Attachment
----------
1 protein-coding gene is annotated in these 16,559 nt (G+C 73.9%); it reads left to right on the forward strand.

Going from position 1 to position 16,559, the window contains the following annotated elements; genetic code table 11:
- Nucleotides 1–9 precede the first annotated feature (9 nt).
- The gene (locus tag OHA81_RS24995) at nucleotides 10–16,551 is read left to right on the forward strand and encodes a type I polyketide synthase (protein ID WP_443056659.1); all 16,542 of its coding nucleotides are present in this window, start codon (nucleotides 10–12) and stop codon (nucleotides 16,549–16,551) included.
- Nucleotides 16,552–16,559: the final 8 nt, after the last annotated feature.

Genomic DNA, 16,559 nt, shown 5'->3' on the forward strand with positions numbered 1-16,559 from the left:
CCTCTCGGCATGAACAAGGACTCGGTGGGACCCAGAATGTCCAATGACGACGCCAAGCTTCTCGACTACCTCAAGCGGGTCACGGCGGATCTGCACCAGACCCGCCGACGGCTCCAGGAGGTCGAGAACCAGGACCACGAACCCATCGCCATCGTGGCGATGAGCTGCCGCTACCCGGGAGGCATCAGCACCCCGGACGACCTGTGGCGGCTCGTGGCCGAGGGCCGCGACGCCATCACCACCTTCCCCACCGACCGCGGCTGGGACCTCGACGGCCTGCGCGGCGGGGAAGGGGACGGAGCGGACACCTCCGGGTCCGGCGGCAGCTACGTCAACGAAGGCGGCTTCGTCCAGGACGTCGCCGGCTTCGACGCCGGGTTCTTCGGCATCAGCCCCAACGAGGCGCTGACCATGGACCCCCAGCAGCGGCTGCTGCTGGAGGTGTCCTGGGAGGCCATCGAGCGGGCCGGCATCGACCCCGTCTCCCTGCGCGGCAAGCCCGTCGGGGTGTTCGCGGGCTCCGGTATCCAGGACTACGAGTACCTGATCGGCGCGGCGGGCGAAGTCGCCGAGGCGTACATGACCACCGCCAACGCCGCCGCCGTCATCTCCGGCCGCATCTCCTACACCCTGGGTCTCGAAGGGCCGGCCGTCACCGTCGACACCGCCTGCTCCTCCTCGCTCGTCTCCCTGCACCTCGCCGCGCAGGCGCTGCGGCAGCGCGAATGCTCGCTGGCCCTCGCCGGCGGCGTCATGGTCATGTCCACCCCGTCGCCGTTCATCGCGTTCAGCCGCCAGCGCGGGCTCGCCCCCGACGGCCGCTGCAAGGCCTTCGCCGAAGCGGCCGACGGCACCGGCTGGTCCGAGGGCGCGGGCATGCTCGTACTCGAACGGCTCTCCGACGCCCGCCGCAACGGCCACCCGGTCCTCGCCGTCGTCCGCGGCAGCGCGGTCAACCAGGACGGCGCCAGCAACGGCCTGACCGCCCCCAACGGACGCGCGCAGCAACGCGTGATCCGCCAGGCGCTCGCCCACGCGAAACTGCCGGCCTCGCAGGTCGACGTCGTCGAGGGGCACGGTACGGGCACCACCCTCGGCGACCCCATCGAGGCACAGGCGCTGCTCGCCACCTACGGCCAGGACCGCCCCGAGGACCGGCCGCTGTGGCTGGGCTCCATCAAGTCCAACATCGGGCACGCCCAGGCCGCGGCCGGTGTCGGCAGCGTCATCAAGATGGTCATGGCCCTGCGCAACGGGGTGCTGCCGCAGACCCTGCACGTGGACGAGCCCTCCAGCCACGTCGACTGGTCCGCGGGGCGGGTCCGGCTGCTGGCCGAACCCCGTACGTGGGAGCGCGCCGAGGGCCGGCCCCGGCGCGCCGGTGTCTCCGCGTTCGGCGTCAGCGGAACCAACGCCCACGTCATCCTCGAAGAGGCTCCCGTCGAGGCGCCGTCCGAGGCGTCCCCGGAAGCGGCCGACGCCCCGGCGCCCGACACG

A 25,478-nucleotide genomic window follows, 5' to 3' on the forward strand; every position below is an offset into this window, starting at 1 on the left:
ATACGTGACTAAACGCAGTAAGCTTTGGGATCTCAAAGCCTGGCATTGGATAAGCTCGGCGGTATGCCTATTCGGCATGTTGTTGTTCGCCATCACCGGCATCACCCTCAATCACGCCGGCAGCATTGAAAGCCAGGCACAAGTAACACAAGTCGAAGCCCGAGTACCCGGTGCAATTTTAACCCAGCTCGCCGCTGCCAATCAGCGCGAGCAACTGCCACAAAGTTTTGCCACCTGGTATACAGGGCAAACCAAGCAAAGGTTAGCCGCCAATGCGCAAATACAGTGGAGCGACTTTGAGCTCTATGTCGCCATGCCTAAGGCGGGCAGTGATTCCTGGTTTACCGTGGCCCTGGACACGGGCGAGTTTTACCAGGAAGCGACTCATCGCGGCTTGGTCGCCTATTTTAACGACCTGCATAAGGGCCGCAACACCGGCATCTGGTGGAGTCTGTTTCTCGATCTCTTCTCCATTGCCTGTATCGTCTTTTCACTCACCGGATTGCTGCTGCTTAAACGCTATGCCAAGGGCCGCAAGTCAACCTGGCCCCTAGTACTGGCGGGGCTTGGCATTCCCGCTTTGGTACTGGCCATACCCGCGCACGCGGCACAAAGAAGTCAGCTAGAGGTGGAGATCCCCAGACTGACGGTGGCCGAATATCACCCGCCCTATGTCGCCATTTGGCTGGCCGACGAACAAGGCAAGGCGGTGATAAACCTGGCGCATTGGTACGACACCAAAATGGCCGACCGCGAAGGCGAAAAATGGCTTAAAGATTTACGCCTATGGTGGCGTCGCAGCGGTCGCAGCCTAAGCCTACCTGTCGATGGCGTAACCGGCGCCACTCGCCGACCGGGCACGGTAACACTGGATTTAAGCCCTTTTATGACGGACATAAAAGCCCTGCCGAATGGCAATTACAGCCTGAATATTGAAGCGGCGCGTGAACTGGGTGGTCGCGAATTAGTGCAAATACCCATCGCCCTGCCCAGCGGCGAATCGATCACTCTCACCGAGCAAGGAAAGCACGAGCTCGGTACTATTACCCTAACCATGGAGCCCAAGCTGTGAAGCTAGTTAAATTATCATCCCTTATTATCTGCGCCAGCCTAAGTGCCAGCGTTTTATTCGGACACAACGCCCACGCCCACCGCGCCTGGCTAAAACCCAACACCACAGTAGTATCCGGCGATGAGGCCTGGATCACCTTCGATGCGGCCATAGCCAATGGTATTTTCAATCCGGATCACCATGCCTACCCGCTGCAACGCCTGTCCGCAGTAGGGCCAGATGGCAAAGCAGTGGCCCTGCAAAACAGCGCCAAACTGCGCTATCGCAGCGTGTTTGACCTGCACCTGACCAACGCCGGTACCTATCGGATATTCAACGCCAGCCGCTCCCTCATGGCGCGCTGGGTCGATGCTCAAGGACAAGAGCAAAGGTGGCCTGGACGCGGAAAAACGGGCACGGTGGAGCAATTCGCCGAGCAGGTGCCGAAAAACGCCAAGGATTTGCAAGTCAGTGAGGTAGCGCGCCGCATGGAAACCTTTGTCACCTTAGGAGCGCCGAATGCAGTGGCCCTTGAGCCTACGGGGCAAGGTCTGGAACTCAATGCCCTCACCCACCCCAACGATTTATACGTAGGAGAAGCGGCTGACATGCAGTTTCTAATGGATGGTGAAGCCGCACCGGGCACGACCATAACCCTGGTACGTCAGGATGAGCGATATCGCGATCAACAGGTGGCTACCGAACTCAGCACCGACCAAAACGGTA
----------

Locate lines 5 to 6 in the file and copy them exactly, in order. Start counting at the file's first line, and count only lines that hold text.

- Nucleotides 16,552–16,559: the final 8 nt, after the last annotated feature.

Genomic DNA, 16,559 nt, shown 5'->3' on the forward strand with positions numbered 1-16,559 from the left: